The detrimental effects of spaceflight on the cardiovascular system are well known. It is believed that these effects may lead to clinically significant risks to astronauts on long duration space missions as well as to the success of these missions themselves. Current studies are limited primarily to human studies and rodent experiments. However, these model systems have significant limitations that may be addressed by using the well-established Drosophila model. Drosophila have previously been successfully launched into space and a ground-based Drosophila model for cardiac disease and function has been developed. However, the genetically versatile Drosophila model has yet to be used for studying the effects of spaceflight on the cardiovascular system.
In this proposal we propose to fly groups of Drosophila aboard the International Space Station for approximately 30 days, along with identical on-board 1-g controls as well as ground controls. The Drosophila will require minimal astronaut intervention involving changing feeding trays on 1 or 2 occasions. The samples will be retrieved post-flight and analyzed using established methods. Heart function, including measurements of diastolic and systolic intervals, heart rate, heart diameters, contractility, and arrhythmias will be recorded. Microscopic and immunohistochemical evaluations of heart morphology will also be carried out. We will also conduct intracellular membrane potential recordings of the heart. Finally, we will analyze mRNA expression with a microarray.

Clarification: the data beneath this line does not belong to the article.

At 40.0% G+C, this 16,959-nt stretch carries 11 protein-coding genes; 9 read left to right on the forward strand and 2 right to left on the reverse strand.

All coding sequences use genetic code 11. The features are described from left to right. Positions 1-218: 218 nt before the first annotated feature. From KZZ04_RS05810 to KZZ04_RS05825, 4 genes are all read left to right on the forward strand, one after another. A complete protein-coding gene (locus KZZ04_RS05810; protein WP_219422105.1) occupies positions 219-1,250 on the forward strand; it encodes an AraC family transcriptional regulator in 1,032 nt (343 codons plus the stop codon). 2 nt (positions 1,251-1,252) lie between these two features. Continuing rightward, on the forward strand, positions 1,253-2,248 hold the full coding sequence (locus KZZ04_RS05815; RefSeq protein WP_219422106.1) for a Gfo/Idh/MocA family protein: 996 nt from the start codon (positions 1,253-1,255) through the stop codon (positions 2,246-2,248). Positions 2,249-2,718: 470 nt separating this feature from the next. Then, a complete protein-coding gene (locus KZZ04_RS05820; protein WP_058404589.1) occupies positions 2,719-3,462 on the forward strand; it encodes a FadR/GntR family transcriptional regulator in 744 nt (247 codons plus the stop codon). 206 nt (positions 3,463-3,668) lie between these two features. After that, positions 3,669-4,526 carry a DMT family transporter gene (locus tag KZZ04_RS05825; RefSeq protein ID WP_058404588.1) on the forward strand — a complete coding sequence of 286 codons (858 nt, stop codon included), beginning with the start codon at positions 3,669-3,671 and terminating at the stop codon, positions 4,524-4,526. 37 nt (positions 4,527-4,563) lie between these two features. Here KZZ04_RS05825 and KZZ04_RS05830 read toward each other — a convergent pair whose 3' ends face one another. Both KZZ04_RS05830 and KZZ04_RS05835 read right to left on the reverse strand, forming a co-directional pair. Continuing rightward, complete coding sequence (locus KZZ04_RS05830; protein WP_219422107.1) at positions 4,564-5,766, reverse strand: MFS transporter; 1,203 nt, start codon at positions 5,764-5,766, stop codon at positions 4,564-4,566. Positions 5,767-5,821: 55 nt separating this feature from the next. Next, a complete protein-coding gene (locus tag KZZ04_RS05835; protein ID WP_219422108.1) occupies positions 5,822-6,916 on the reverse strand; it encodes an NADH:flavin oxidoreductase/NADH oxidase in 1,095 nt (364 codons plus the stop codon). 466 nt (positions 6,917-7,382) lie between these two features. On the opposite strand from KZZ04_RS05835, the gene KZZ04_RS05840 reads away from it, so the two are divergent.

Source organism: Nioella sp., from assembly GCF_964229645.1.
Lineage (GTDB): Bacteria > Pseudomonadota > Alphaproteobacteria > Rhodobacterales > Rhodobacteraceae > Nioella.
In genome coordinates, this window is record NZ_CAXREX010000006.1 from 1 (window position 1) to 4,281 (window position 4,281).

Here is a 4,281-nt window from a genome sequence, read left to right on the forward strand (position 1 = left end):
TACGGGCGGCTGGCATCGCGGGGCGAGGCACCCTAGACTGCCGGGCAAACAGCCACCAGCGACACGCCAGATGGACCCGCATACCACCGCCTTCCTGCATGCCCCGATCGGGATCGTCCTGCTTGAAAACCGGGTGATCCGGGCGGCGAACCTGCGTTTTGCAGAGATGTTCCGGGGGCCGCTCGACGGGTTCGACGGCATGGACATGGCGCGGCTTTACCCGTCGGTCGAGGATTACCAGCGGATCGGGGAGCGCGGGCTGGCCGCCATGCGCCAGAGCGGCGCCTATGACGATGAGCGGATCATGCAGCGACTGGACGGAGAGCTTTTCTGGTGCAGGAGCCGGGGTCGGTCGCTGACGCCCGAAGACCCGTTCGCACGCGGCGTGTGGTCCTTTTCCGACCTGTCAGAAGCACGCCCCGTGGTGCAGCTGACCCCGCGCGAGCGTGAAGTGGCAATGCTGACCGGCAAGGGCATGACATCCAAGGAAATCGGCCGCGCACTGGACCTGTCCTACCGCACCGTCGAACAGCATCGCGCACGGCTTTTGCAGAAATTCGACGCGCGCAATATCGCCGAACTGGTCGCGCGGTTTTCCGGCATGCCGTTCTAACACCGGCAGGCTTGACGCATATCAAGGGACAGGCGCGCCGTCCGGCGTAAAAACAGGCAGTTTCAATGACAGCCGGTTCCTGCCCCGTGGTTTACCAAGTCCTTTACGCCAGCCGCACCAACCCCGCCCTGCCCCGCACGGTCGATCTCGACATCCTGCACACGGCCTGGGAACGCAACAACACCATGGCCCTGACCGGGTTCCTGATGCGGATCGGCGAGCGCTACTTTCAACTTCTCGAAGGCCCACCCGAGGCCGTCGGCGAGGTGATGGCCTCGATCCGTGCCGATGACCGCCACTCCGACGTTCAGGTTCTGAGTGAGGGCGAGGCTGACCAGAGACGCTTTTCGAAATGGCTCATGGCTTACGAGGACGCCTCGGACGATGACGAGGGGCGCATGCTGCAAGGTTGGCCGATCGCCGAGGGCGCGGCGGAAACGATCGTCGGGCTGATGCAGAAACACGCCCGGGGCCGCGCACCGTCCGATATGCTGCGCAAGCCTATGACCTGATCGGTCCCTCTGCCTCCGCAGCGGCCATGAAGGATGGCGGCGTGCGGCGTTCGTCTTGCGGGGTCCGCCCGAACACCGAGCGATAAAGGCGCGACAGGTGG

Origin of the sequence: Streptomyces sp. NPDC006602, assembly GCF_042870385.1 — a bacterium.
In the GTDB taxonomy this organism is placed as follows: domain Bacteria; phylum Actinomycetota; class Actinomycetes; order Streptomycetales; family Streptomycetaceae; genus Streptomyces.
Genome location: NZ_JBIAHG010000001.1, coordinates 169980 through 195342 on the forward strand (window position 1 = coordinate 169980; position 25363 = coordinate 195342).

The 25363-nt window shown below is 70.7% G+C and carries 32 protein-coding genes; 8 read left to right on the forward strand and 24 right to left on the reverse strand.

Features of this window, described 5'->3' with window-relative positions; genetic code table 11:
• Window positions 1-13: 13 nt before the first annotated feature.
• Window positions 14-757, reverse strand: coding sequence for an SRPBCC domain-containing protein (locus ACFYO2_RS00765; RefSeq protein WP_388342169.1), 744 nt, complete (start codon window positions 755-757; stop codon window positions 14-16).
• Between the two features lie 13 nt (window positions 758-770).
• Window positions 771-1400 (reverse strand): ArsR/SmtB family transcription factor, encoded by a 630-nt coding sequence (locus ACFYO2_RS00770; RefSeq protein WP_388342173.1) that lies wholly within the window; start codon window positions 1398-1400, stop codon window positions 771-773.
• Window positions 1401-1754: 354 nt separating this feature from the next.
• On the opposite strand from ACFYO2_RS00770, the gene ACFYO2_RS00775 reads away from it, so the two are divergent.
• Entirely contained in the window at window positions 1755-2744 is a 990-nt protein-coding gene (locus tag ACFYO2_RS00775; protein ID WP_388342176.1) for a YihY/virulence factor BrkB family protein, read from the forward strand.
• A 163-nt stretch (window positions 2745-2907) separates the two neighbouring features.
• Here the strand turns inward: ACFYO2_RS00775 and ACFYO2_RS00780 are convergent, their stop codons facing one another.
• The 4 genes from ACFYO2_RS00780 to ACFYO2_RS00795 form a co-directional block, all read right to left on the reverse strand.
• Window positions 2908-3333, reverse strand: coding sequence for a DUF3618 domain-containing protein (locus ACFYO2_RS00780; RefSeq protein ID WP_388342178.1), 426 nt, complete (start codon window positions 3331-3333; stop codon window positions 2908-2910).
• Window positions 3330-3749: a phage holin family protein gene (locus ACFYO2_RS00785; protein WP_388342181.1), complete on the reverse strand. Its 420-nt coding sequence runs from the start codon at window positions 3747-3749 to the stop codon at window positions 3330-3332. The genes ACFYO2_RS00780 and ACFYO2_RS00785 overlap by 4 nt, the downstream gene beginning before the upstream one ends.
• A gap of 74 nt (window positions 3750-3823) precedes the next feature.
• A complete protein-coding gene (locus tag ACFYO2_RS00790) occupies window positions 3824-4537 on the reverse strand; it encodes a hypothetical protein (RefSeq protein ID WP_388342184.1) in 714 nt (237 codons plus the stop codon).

The ultimate goal of this research is to obtain data while validating the Drosophila model for studying the effects of spaceflight on cardiac disease and function. The development of such a model would be a potentially significant advancement in the study and understanding of how spaceflight affects the cardiovascular system, and may ultimately lead to countermeasures to prevent them.
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We will use our well established procedure to evaluate heart function in flies. Heart function in ground controls and space flown flies will be analyzed (Fink, 2009). We will also analyze muscle structure using immunohistochemical and electron microscopy techniques (Alayari, 2011).
Analysis and results are available in the NASA GeneLab repository, https://genelab.nasa.gov/data/.
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